According to https://en.wikipedia.org/wiki/Representation_theory_of_the_Lorentz_group:

"The finite-dimensional irreducible non-unitary representations together with the irreducible infinite-dimensional unitary representations of the inhomogeneous Lorentz group, the Poincare group, are the representations that have direct physical relevance."

While the meaning of unitary representations seems clear (over-simplistically, perhaps) reps of symmetry operations corresponding to rotations in the Hilbert space of states (OK?), I can find no elementary description of the physical manifestations ("direct physical relevance") of the finite-dimensional irreducible non-unitary representations.

Can someone please enlighten me?

  • 2
    $\begingroup$ The answer to my question physics.stackexchange.com/q/497456/122952 (and the references therein) give a good explanation. $\endgroup$
    – NDewolf
    May 4, 2020 at 16:46
  • 2
    $\begingroup$ Linked. $\endgroup$ May 4, 2020 at 17:54
  • $\begingroup$ @NDewolf Many thanks; very helpful and well explained. (I would never have found your answer without your comment.) $\endgroup$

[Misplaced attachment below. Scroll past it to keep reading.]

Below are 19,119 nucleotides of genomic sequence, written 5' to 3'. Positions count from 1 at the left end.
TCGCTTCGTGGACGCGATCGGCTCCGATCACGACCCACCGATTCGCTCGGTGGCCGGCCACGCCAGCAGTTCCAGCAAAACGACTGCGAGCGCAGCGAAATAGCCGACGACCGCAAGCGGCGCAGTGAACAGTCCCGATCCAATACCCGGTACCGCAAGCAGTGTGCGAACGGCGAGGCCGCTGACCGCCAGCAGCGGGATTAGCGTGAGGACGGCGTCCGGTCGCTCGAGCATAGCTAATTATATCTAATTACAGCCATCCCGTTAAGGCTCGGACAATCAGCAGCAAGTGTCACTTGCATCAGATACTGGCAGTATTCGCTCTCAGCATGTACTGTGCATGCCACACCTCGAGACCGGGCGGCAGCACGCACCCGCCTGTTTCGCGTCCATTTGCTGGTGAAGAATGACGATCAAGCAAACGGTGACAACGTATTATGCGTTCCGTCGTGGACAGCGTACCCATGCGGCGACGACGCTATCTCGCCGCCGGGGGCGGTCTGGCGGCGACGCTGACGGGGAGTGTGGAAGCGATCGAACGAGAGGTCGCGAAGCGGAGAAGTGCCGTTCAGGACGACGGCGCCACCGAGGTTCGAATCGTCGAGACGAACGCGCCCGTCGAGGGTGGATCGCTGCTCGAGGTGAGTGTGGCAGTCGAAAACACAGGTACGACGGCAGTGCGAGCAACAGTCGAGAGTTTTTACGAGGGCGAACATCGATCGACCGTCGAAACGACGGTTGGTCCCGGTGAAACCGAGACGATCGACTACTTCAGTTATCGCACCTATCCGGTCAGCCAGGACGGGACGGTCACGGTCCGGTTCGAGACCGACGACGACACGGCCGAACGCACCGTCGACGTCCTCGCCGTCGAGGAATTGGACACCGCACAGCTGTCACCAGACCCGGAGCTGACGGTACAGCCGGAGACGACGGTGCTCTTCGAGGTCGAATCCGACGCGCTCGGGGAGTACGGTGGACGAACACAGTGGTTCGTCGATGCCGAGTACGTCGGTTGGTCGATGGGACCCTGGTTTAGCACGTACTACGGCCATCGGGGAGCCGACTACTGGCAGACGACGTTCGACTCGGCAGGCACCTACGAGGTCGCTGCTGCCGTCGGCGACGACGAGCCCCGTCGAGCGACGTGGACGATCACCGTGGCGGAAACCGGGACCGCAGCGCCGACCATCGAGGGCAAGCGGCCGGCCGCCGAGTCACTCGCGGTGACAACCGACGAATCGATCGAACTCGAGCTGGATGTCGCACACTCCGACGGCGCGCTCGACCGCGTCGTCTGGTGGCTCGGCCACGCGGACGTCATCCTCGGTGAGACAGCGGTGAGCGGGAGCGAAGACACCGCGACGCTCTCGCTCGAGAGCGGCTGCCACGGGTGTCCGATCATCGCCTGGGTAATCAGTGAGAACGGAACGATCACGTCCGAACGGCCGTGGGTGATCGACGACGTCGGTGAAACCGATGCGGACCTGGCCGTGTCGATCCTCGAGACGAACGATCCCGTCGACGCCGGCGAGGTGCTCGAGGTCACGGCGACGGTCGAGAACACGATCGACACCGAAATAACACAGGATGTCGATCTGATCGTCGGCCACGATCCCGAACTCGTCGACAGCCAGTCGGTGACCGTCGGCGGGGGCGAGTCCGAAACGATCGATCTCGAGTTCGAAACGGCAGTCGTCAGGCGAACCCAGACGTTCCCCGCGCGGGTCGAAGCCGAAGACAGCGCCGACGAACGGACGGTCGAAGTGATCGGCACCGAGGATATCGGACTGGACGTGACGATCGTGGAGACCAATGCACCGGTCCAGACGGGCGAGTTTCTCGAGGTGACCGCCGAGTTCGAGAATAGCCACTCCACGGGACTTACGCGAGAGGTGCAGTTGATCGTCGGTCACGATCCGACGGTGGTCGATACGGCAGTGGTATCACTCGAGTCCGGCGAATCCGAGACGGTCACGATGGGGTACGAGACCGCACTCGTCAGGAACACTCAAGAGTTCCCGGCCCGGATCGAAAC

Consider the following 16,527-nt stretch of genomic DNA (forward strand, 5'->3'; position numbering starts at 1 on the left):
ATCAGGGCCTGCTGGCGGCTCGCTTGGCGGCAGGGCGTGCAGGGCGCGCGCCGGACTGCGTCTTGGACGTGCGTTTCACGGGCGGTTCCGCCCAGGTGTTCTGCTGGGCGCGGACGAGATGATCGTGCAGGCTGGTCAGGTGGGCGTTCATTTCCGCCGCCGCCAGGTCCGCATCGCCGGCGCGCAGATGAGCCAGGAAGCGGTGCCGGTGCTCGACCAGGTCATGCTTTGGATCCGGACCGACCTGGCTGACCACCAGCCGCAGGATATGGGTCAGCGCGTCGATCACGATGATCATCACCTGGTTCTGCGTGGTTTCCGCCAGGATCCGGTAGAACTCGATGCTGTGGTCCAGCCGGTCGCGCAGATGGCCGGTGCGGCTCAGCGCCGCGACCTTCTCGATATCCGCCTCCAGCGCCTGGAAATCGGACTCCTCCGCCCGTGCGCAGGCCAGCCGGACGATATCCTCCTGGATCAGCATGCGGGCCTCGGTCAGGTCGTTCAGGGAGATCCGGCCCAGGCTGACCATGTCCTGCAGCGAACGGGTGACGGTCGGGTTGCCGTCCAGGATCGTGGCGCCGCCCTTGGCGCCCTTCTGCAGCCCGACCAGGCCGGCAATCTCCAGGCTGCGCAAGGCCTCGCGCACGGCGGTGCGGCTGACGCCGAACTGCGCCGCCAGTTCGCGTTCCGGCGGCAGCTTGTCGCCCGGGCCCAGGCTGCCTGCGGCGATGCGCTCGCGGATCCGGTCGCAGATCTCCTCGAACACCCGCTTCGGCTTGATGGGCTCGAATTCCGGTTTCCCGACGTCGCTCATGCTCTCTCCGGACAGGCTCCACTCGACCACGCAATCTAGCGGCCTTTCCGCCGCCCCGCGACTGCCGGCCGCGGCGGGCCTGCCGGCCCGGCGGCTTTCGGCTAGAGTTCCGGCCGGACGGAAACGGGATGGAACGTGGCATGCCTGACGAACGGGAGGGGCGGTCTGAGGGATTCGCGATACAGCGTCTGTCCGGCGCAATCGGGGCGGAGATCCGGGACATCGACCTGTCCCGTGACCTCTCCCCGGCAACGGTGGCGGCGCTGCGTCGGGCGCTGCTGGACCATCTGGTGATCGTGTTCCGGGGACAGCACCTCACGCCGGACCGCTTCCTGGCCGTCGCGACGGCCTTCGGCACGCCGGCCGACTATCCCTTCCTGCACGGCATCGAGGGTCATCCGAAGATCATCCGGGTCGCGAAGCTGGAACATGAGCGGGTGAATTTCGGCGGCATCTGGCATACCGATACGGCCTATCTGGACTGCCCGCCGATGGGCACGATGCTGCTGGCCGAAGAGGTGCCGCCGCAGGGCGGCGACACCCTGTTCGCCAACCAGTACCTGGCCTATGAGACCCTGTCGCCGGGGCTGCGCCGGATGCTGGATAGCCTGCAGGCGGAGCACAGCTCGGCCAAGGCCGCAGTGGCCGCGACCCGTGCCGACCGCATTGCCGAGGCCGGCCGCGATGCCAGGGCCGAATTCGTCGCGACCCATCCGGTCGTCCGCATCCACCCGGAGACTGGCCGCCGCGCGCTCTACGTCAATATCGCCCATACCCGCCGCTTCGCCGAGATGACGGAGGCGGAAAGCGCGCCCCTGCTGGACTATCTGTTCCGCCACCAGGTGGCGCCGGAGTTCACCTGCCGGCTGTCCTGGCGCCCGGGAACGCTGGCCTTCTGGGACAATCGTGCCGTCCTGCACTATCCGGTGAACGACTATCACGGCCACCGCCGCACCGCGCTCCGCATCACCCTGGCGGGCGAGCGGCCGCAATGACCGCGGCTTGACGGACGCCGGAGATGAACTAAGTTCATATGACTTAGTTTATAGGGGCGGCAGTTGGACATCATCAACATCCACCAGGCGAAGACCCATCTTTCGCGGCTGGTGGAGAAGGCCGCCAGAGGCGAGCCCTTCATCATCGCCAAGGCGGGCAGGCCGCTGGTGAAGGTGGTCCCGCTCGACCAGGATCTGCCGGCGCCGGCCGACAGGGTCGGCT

– iSeeker
    May 4, 2020 at 17:56
  • $\begingroup$ @CosmasZachos Useful refs therein - together with other replies to date that'll keep me busy for a while. Thanks $\endgroup$
    – iSeeker
    May 4, 2020 at 18:17
  • $\begingroup$ NDewolf’s link leads to the following concerning the Poincare Group (PG): "The PG appears in two different ways in QFT: • Particles, described by unitary (and hence infinite-dimensional) reps of PG, and • Fields, described by finite-dimensional (and hence non-unitary) reps of PG." Can this be taken (from an ignorant chemist’s viewpoint) as meaning that with PG including translations, particle states include continuous (i.e. unbound) states requiring infinite-D reps, whereas fields described by Fock space have discrete states and finite-D reps? $\endgroup$
    – iSeeker
    May 5, 2020 at 13:10

1 Answer 1


Indecomposable representations (which are non-unitary and finite dimensional) of Poincaré appear in theories of unstable particles. It's not an easy topic but was explored in this paper:

Raczka, R. "A theory of relativistic unstable particles." Annales de l'IHP Physique théorique. Vol. 19. No. 4. 1973.

  • $\begingroup$ That's a direction that's quite new to me - it looks to be, as you say, not an easy topic, but all grist to the (mental) mill. $\endgroup$
    – iSeeker
    May 4, 2020 at 18:15

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